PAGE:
📅24 January 2013
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By Patrick Lujan

High School wrestling star Jonah Whitt knew he had the skills to take on the world, it was just a matter of time before he could display them.

Jonah Whitt stands on the medal podium as a silver medalist in Sydney. (courtesy photo)

Jonah Whitt stands on the medal podium as a silver medalist in Sydney. (courtesy photo)

Whitt became the first Guam athlete to medal in an Olympic-sanctioned event after taking the silver medal in the 54kg (118-lbs.) freestyle wrestling division of the Australia Olympic Youth Festival on January 20th in Sydney.

“I’m just glad I came home with a medal,” the junior from St. Thomas School said.

And so is Guam.

Whitt, who has gone undefeated the last two seasons in Guam’s high school wrestling scene, experienced his first ever international competition

“I didn’t know what to expect,” he said. “I really prepared hard. Even during the (high school) wrestling season, I had this tournament in mind. I had high expectations of myself, but at the same time, I had an anxiety. I would’ve been happy with a bronze, but getting to the gold medal match, it definitely exceeded my expectations.”

With this being his first taste of high-level international competition, Whitt easily took care of his first two matches: pinning his Australian opponent in under 30 seconds in his first match and cruising past his Brazilian counterpart 7-0 and 8-0 in the two rounds of his second match.

His third match was the semifinals against a wrestler from New Zealand, where he won 8-2 and 8-5. “It was a little bit more back-and-forth but I still kept the pressure and kept attacking.”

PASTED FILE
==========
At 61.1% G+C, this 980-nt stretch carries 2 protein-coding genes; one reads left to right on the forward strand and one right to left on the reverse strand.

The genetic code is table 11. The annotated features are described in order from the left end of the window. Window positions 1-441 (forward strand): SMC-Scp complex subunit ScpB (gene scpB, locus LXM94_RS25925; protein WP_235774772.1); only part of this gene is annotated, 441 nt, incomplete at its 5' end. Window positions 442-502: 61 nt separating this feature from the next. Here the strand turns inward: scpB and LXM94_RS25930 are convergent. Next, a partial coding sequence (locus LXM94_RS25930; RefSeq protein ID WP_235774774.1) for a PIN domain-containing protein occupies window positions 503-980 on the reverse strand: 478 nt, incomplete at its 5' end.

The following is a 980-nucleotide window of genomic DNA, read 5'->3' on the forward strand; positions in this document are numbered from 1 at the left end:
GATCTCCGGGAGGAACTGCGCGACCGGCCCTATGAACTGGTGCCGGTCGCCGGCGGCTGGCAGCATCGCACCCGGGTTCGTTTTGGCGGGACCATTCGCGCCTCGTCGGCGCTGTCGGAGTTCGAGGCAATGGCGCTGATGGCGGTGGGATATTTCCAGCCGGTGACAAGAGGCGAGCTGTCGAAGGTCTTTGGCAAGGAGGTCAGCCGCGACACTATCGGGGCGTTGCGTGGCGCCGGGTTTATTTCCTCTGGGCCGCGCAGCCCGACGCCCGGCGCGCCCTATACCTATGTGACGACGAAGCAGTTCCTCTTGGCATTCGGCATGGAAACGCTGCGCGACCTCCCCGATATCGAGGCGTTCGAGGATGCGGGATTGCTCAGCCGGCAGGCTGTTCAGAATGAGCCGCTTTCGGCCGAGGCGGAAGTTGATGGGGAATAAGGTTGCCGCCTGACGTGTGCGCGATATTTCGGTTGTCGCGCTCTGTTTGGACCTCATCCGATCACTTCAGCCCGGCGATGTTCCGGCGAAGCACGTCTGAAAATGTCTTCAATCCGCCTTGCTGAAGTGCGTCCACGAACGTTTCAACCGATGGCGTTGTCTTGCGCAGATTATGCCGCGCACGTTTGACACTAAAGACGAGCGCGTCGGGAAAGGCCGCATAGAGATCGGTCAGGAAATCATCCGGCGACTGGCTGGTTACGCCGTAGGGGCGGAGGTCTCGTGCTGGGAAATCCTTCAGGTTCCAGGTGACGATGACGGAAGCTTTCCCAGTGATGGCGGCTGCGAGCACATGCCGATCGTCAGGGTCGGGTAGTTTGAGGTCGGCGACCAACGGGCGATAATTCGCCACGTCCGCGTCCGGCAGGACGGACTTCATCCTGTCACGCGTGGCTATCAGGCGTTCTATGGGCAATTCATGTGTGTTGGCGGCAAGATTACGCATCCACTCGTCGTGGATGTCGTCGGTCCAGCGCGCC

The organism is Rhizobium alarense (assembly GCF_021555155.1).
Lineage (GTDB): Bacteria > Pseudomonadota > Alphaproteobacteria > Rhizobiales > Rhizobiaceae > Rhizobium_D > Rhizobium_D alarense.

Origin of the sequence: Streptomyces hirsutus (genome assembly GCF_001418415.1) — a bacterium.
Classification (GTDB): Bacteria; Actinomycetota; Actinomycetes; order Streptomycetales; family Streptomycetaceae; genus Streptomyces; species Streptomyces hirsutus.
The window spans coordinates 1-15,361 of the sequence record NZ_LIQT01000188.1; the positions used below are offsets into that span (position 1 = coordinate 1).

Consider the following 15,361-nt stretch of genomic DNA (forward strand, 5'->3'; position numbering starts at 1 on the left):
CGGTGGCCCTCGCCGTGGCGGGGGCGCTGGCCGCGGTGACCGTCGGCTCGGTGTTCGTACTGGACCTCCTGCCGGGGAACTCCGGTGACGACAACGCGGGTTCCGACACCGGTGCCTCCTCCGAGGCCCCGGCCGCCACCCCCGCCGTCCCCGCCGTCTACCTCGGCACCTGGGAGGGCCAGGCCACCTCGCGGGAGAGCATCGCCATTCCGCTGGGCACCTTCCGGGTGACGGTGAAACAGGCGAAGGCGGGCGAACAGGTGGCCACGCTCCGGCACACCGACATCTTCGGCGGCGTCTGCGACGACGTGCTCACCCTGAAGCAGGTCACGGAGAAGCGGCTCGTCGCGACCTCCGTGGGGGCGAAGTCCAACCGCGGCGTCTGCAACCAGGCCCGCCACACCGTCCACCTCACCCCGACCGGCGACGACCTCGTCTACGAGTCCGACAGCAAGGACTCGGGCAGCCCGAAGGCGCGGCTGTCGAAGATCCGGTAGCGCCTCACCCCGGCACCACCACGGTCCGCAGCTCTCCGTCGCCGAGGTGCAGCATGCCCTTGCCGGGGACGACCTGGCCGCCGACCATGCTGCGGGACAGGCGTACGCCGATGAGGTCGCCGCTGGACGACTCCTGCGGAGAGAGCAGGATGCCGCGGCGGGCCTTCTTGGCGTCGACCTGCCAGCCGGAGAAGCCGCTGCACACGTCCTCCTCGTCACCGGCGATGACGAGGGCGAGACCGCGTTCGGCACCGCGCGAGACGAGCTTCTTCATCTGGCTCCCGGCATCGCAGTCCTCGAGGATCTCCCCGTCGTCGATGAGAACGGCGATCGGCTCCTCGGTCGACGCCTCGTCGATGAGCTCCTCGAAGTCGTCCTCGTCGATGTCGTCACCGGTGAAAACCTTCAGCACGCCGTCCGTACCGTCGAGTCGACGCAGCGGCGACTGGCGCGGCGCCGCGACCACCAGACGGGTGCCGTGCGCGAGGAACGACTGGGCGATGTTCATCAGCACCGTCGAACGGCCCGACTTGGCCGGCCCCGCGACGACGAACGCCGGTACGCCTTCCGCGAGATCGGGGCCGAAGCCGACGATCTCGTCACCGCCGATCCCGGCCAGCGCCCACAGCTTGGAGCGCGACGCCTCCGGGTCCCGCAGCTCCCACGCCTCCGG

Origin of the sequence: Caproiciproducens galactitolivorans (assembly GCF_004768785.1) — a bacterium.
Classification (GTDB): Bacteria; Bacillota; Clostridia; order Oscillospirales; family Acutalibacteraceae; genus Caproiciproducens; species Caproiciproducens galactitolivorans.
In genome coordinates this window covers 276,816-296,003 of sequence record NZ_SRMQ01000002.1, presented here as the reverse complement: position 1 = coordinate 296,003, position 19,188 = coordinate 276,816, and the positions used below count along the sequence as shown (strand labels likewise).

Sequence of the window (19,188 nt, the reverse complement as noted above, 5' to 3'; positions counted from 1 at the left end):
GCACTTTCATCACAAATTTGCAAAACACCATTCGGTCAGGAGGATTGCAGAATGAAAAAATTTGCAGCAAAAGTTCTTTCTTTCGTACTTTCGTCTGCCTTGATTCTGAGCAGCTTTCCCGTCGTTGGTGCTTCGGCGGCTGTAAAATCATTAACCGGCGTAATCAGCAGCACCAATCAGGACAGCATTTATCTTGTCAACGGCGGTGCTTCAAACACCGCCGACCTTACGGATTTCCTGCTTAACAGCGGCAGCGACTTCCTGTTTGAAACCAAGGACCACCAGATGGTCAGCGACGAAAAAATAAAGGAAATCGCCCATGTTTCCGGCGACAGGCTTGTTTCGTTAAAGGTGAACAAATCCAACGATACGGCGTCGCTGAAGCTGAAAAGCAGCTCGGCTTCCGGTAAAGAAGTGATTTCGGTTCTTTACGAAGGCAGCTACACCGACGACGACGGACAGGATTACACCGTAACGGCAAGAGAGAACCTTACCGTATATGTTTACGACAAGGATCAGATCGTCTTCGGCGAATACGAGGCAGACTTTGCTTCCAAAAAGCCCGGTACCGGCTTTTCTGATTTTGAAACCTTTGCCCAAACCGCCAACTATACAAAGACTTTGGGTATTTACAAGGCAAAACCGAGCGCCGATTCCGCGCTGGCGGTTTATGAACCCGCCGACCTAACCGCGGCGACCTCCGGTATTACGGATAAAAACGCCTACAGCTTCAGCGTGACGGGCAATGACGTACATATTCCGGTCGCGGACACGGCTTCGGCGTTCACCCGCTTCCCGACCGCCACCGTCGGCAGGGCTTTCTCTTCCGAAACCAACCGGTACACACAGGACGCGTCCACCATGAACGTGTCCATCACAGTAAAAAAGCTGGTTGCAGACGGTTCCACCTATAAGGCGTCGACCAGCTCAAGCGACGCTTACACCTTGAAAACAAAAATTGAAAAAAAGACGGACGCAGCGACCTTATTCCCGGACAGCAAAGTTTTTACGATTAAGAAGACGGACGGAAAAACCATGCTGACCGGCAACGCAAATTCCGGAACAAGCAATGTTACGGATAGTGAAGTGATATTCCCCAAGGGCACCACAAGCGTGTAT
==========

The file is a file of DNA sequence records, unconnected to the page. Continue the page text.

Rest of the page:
He advanced to the gold medal match against China’s Guangbin Zhang who was visibly bigger than Whitt and had to cut more than 10 pounds at weigh-ins the day before competition while Jonah didn’t cut weight at all. In fact, he weighed in under the limit.

To top it off, it was the first time ever he’d wrestle four matches in one day.

“It was a real test of conditioning but I still felt fine.”

Going into the final match, Whitt said his opponent was ‘very different’ from his first three foes.

“Even though I wanted to be the aggressor, he knew what my plan was and he capitalized on it, he was countering me to expose my back and it gave him three points…and he did it twice.” The Chinese won the first round 6-0.

In the second round, Whitt shot in again early on, only to be countered and suplexed for a five-point thrown. He would lose by that score (5-0) and settle for silver and some serious international experience.

His biggest takeaway? “How I should try and be more than one-dimensional in the sport.”

His preparation for international competition continues as he is set to represent Guam in the Abu Dhabi World Kids Cup for jiu-jitsu April and the Oceania Wrestling Championships to be held on Guam in the same month.

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